Sep 2, 2014
The No. 1 issue facing private equity firms and strategic buyers today is: Where are the deals? There are very few deals out there, and those that are in the market are overpriced or mediocre and may still be overpriced. Hosted by SourceMedia and sponsored by Benesch Friedlander Coplan & Aronoff, this roundtable explored where financial and strategic buyers are finding deals, why it is so hard to find high quality deals at a good price today and where deal origination is headed. To discuss this issue, SourceMedia convened a special roundtable consisting of a transactional attorney, a private equity professional, a strategic acquirer, a deal origination consultant and two advisers-one who focuses on smaller investment banks and one who focuses on proprietary deal flow.
The following is an excerpted transcript of the discussion.
Danielle Fugazy, Moderator, Mergers & Acquisitions
How would you characterize the dealmaking environment today?
Jim Hill, Benesch Friedlander Coplan & Aronoff:
I would characterize it as choppy. Good companies that are for sale are getting incredibly high valuations. You have a lot of private equity capital that has not been utilized and $2.3 trillion in excess cash from the Fortune 500 companies. If you have a great company with a pretty good compounded annual growth rate and compounded annual Ebitda rate, it will get a much higher valuation than it would have in 2007. So that’s the good part if you’re a seller.
The bad part is if you are a conservative buyer, it is very dlifftcult because there is so much leverage being applied to these companies. If you want to do a 50/50 equity to debt split or 40/60 split you really can’t compete on pricing because you are not leveraging up the company enough.
Additionally, there is a scarcity of inventory because there are a lot of baby boomers that everybody expected would sell their companies and haven’t.
These people are 65 years old plus, but have a profitable company and decided it wasn’t time to sell because they are still healthy and people are living longer. These people were also smart enough to create mnanagement teams beside themselves, so it is not a one-man band and they say to themselves, “Why do I want to sell the company? What am I going to put the money in, bonds or something like that? Given the interest rates, I’m just going to continue to run the company.” At some point things will change, but right now there is not this deluge of non-sponsored private company owners selling.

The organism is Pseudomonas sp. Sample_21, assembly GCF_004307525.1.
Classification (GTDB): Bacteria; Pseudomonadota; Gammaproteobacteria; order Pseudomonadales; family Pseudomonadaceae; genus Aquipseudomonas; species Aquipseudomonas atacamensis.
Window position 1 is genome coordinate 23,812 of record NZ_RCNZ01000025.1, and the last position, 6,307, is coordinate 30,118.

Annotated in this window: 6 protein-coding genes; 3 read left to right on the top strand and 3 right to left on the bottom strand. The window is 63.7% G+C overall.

Jim Hill, Benesch Friedlander Coplan & Aronoff
Jeremy Holland, The Riverside Company:
Ina word: Frothy. Multiples are sky high, far higher than we could have imagined 16 years ago when I got into the business. The debt multiples now are higher than the multiples we were paying for the entire company back then. We all run very similar models on a deal. When the debt multiples go from three times to more than six times, it really boosts the total enterprise value. It is a very expensive time to buy. Fortunately, we can play both sides of that. We’ve already announced eight exits this year and there will be more to come.
Graeme Frazier, Private Capital Research LLC:
At both Private Capital Research LLC and GF Data, we focus on the lower middle market, buying companies with $10 million to $250 million of enterprise value. And from the sourcing standpoint, we find there to be a real bifurcation in the market. Based on our proprietary data set drawn from domestic private equity sponsors, we draw a line at $50 million of enterprise value; above which you are getting a lot more leverage and the valuations have exploded to 8.9 times Ebitda on average, and below which the same is not happening, meaning that leverage is not here and the valuations are still somewhat reasonable, averaging 5.1 times Trailing Twelve Months Ebitda.
If we buy something with $3 million of Ebitda and build it to $10 million of Ebitda with more customer diversification we are now looking at a very different set of market multiples. There will be much more leverage available for the next buyer. We aim to build not just quantitatively bigger, but qualitatively better businesses. When that happens, we effectively create product for bigger private equity firms and strategic buyers because they don’t want to waste time-in their words, not mine-with very small assets that don’t move the needle for them.
But we all see the larger middle market funds going down to the lower middle market because there is not enough inventory at the larger Ebitda level. We just sold an aerospace company of $8 million of Ebitda. The buyer was a $5 billion fund and they viewed this as a platform company, not an add-on, but they have expertise in aerospace.